The Chinese experience with coronavirus is not a “lesson” for the
West. It is a cautionary tale!
How do we do better by our citizens than China did by theirs?
By prioritizing the protection of our emergency responders and our
healthcare professionals, through better equipment and facilities, yes, but
most of all through better policy and organization, starting with the
abandonment of Don’t Test, Don’t Tell.
Second Foundation Partners builds technologies to research narratives, the stories we tell one another about the world, from financial markets to political news to daily life. We write about those narratives. We consult with companies, investors and governments about narratives. We build investment models based on narratives.
Second Foundation is growing. We are now hiring a SeniorProject Manager to work directly with Ben and Rusty to lead the expansion of the data and computational infrastructure underlying our narrative analysis efforts.
What We Need:
We need someone who knows a lot about best practices and tools for ingestion, metadata extraction, metadata enrichment, indexing and querying of pretty substantial quantities of unstructured data.
We need someone who has managed a small team of developers on a project for at least two years. Really, truly managed: Identified key tasks. Assigned them. Held people accountable for deadlines.
We need someone who can show us that they’ve finished projects that they’ve worked on – and can tell us about them.
We need someone who knows enough to evaluate whether their team’s code does what they say it does.
We need someone who has participated materially in hiring decisions before and can tell us about their philosophy.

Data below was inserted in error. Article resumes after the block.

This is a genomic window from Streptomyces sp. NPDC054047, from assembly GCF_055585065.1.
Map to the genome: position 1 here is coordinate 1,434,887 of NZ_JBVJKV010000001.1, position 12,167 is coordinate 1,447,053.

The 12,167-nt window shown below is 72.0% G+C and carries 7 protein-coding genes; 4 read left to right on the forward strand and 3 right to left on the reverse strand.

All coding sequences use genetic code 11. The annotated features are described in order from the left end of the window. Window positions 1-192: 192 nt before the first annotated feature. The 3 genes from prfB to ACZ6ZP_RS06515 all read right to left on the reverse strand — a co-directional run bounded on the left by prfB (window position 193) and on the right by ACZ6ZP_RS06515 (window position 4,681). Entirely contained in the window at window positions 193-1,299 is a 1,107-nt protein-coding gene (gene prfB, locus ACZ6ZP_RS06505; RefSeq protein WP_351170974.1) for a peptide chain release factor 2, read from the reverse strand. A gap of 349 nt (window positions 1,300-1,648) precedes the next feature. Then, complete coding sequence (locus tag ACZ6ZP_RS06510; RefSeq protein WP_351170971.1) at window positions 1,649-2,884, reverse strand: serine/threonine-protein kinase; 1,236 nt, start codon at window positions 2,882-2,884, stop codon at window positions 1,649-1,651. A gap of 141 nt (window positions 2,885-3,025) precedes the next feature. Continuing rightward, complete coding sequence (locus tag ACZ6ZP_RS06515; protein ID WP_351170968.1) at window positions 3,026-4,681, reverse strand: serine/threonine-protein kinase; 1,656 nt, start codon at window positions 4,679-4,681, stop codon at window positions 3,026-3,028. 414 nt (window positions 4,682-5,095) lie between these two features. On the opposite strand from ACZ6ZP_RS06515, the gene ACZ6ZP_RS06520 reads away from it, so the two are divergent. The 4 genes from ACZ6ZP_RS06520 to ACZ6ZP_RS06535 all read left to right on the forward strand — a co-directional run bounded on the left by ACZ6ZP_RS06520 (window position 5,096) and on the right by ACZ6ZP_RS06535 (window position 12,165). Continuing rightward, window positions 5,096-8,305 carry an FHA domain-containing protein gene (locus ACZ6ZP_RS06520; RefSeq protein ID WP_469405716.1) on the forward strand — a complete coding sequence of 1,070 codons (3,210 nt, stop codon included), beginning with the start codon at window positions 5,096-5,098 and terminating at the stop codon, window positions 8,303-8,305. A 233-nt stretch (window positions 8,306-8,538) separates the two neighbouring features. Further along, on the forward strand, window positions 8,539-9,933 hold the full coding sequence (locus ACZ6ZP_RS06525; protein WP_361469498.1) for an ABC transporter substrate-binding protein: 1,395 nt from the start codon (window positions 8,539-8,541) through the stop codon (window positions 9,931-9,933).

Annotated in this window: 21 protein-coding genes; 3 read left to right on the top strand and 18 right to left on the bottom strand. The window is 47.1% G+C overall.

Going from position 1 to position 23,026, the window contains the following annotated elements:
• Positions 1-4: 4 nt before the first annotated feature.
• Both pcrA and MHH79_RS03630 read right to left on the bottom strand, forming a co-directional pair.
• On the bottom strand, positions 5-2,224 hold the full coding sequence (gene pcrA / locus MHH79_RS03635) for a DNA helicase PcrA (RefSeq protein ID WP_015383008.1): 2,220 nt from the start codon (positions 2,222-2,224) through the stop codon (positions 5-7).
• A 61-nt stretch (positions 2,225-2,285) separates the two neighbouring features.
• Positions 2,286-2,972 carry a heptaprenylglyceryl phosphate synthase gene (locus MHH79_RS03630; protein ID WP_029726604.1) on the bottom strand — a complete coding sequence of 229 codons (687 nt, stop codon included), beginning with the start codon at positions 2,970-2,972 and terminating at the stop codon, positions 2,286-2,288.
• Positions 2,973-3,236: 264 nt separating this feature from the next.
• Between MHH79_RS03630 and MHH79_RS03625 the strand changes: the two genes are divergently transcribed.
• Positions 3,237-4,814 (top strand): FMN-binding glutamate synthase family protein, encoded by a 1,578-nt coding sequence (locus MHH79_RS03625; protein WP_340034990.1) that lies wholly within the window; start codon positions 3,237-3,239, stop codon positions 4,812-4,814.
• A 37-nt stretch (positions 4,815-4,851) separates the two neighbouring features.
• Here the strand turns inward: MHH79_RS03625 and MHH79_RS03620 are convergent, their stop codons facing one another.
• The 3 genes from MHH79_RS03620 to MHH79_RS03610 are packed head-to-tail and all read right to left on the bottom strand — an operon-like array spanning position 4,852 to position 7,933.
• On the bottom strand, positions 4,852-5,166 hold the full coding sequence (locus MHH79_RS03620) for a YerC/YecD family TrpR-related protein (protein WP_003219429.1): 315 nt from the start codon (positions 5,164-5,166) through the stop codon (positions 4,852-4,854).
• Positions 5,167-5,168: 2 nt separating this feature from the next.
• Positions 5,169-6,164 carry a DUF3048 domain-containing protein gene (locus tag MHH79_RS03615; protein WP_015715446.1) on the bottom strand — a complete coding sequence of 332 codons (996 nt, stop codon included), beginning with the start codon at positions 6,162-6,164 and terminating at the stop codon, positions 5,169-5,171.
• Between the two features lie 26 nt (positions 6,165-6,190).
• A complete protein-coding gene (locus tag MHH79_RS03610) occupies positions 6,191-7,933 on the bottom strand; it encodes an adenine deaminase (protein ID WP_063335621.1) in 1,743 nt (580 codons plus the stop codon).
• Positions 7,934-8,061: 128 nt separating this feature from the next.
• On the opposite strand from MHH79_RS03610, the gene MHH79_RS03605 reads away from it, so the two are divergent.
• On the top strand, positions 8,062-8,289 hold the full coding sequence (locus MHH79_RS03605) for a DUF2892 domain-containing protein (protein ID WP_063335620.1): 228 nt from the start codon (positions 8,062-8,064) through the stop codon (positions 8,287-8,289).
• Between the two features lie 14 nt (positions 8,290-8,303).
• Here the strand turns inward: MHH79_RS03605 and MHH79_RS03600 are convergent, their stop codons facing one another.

We need someone who has made and is comfortable making business decisions. We want you to tell US which libraries you want to work from, whether you think Azure or AWS or something else is the right choice for various applications. Not the other way around.
We need someone who is not an asshole. If you apply, at some point we will absolutely call people you know and ask if you are an asshole.
What We Want:
We want someone who is willing to work from Fairfield, Connecticut at least 4 days a week. It’s commutable from Manhattan, Westchester County, NY, Fairfield County, CT and New Haven County, CT. If you can show us that you’ve had project success working remotely, we’ll consider it. Maybe.
We want someone who has at least some familiarity with Python, but need someone with enough general development experience to oversee Python developers.
We want someone with an interest in financial markets, media, civics and politics.
We want you to know we don’t care where (or if) you went to college.
We want 100% of your working attention. Assume W-2. We’ll listen to compelling 1099 proposals.
What We’re Offering:
It’ll pay 150k-300k all-in. We have a good health insurance plan.
The comp range reflects that we’re open to hiring someone with a little bit less or a little bit more experience – as long as they’re the right person.
What You Should Do:
Send us something to firstname.lastname@example.org that tells us why you have what we need and want. If a resume or CV does that, great. If it’s a letter, great. If it’s a video or something else, weird flex, but OK.
Send this link to someone else who you think fits the bill.